Passion Sunday

Scripture Readings: Is 50:4-7; Phil 2:6-11; Mt 26:14-27:66

“I tell you solemnly, one of you is about to betray me.” How did Jesus know this? When did he know it? Just before the Passion account, there was the scene of the anonymous woman anointing Jesus’ head with expensive ointment from an alabaster jar. All the disciples were indignant at the waste, Following that were two actions of disciples, two actions told in remarkably similar ways. In one, Judas alone asks the high priests, “What do you want to give me for handing him over to you,” and in the other the disciples in a group ask Jesus, “Where do you want us to prepare for you to eat the  Passover?” In the one, Judas then keeps looking for an opportunity, literally, a favorable time, and in the other Jesus says, My time has drawn near. In the one, the goal is that Judas might hand him over, in the other the goal is that Jesus might make the Passover with my disciples. The disciples, who had been together in the house of the anointing and shared the indignation, are now together again in a house sharing the Passover with Jesus whom she anointed.

In between, though, those two parallel actions took place, one by Judas acting alone and the other by “the disciples.” Those two parallel actions each turned on desire and on time. Judas’ desire is about himself, “what do you want to give me?” The disciples’ desire is about Jesus, “Where do you want us to prepare for you?” Time for Judas is his opportunity for betraying Jesus, with all that will follow from that, Gethsemane, Good Friday, all except Easter Day. For Jesus, time is his Kairos, the moment of being betrayed by Judas, with all that will follow from that, Gethsemane, Good Friday, and including Easter Day.

In the telling of both accounts, then, the evangelist pairs desire with desire, me with you, time with time. But he also pairs, finally, “betray him” with “eat the Passover meal,” the two objects of the two distinct desires, desires that turn out to be not parallel but perpendicular, desire intersecting with desire. The evangelist is showing what Jesus deeply knew, that in his betrayer’s opportunity was his own kiaros, and that in some exquisite way the betrayal was both preparation for and the eating of this Passover, Jesus’ last one upon this earth. Judas acting on his own is the necessary complement to the disciples acting together; they are the same action, or at least tend to the same end, but seen from different points of view. “I tell you solemnly, one of you is about to betray me.” “Not I, Master, surely?” “These are your own words.” An uncommon intimacy between Jesus and Judas, the only two at table who know the truth. How did Jesus know this? When did he know it? In and from the moment of the disciples’ common indignation at the woman who anointed him: “Why this waste?” For in the woman who poured out from a precious vessel the very costly ointment, Jesus recognized himself who had “come not to be served but to serve, and to give his life as a ransom for many.” He was, he knew, in the eyes of many a scandal as a Teacher, unconvincing and weak as a Messiah. “What a waste,” people, even disciples, were beginning to say out loud, in indignation; all that remained was to put into movement the final solution.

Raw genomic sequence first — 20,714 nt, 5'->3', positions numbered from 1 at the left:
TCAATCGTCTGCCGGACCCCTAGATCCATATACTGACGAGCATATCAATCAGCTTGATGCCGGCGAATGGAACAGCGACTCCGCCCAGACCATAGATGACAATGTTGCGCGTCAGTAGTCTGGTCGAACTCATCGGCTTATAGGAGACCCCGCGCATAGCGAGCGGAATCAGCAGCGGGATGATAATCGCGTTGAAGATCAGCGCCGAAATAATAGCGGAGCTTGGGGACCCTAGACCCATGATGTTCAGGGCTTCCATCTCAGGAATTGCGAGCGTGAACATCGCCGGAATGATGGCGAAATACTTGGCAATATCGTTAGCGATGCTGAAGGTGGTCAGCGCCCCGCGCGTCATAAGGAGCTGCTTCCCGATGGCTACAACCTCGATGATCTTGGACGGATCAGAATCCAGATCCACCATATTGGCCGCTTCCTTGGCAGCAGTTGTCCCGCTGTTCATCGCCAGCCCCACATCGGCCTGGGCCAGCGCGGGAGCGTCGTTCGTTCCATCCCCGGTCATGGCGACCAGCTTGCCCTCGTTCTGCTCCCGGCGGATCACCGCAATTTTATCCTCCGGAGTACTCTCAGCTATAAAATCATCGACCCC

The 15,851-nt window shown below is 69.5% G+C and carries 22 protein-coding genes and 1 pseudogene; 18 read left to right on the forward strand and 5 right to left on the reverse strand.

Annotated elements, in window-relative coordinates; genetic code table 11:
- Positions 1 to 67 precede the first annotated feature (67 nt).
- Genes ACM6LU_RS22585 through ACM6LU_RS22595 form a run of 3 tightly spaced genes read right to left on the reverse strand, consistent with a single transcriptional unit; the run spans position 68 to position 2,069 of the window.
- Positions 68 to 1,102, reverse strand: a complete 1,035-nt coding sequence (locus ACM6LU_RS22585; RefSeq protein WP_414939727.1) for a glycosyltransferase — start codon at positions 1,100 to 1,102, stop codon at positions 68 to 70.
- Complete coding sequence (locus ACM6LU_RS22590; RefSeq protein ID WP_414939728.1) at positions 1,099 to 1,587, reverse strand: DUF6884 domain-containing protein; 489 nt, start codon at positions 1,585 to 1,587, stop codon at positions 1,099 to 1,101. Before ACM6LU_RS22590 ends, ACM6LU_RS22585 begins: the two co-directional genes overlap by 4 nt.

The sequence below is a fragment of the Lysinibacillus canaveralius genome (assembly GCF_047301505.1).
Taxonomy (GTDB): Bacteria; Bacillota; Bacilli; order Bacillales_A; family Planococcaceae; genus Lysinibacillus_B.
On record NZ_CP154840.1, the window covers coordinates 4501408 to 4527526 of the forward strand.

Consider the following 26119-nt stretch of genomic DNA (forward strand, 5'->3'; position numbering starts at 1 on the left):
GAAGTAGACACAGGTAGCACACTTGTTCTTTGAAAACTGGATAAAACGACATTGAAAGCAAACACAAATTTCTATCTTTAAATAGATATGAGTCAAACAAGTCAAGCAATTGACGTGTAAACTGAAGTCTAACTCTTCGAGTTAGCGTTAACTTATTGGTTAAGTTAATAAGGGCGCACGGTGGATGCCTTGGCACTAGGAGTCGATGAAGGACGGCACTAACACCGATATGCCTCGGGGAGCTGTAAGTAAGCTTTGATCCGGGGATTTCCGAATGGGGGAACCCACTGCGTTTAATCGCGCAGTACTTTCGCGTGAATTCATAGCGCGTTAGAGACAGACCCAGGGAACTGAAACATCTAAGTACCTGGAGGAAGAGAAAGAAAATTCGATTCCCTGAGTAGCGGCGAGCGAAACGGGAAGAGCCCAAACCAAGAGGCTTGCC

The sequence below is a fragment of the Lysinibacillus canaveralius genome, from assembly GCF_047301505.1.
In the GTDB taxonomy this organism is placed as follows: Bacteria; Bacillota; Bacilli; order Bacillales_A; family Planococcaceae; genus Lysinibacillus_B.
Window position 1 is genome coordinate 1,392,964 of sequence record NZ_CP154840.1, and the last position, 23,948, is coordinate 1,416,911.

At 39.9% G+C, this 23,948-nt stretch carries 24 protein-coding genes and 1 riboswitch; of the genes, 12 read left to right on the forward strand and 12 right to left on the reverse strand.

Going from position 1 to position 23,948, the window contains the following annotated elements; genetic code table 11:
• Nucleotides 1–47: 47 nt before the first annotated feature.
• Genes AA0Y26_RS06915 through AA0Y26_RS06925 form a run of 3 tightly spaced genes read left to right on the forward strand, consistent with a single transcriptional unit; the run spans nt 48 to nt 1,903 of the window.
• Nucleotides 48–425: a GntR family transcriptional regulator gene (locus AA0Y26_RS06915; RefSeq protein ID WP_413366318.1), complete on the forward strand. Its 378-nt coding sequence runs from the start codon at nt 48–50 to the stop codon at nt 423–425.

My Kairos is near. The Passover was near, a perfect and poetic time for betraying the apparent betrayer of their hopes. It was almost inevitable, even arguably consistent with his Kingdom Proclamation, that “one of you is about to betray me.” As a biblical Jew, Jesus knew that events around a man’s life are not just a succession of detached dramas running along a line. Events are overlapping and spherical and each is full of the mostly disguised but always present God. For Christians, it is the same. The Gospels are not TV serials. The Gospels are paradigms for a life under grace, where contradictions contain redemption, and where enemies unwittingly act for the good. For the Christian, all events contain each other, just as each Sacrament contains all the others because each is full of the One Holy Spirit breathed from the Cross. The contemplative has caught on to this delightful key to life’s conundrums, and so the   contemplative can say with great peace and serenity, not once but three times, that is, always, “Father, your will be done.”